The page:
It is not uncommon for people to go on strike here in Chile. In fact, strikes, or huelgas, are notorious—when I first came here to study, I was warned that after Piñera was elected, I probably wouldn’t have my sociology courses as planned. The faculty and students would be on strike. But the earthquake happened. Welcome to Chile.
Anyhow, Chilean post office workers recently settled a month-long strike, gaining an 80-dollar monthly raise, among other benefits. In 23 days of huelga-licious paralysis, the 5,000 workers cost the Correos de Chile some 13.5 million dollars… This was a particularly costly strike, but again, not too uncommon.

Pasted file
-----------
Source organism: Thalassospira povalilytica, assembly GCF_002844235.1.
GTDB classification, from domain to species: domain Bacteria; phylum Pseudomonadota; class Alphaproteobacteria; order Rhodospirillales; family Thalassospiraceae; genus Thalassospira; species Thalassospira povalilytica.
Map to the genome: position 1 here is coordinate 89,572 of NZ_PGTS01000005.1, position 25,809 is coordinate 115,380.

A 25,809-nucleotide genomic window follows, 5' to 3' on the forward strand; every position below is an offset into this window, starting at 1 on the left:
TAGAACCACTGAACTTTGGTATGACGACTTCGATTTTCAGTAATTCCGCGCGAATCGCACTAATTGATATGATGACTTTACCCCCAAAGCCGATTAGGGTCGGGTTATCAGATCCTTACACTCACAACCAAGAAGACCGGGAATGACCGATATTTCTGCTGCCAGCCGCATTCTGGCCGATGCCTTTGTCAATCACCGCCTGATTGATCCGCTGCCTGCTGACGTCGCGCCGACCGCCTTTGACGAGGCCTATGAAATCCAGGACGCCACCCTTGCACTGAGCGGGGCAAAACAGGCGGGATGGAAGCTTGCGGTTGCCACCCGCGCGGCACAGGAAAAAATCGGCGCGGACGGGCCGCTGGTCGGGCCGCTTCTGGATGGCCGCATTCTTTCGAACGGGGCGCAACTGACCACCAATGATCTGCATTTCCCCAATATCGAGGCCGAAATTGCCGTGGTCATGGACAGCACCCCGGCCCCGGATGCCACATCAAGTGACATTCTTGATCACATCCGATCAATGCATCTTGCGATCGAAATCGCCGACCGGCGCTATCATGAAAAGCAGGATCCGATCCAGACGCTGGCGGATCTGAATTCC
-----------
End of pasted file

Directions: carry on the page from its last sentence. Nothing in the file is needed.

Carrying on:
What is actually uncommon is for animals to go on strike in Chile. More specifically, sea lions.
Apparently, sea lions do show up occasionally on the streets of Talcahuano. But the number of sea lions that have been interrupting transportation and even attacking some pedestrians in the recent weeks is unprecedented.
Given that overfishing has depleted Chile’s fish population to its lowest levels in history, we shouldn’t be surprised that sea lions have taken to the streets. Although new laws responding to this overfishing took effect in February, the sea lions are too smart for that—they seem to put little faith in the easily manipulated law committees and relatively unbridled big businesses.
To quote the theme song for the week, and probably for the sea lions’ strike: “I know there’s fish out there, but where—Gd only knows.”
YAH YAH YAAAAAAAAH YO!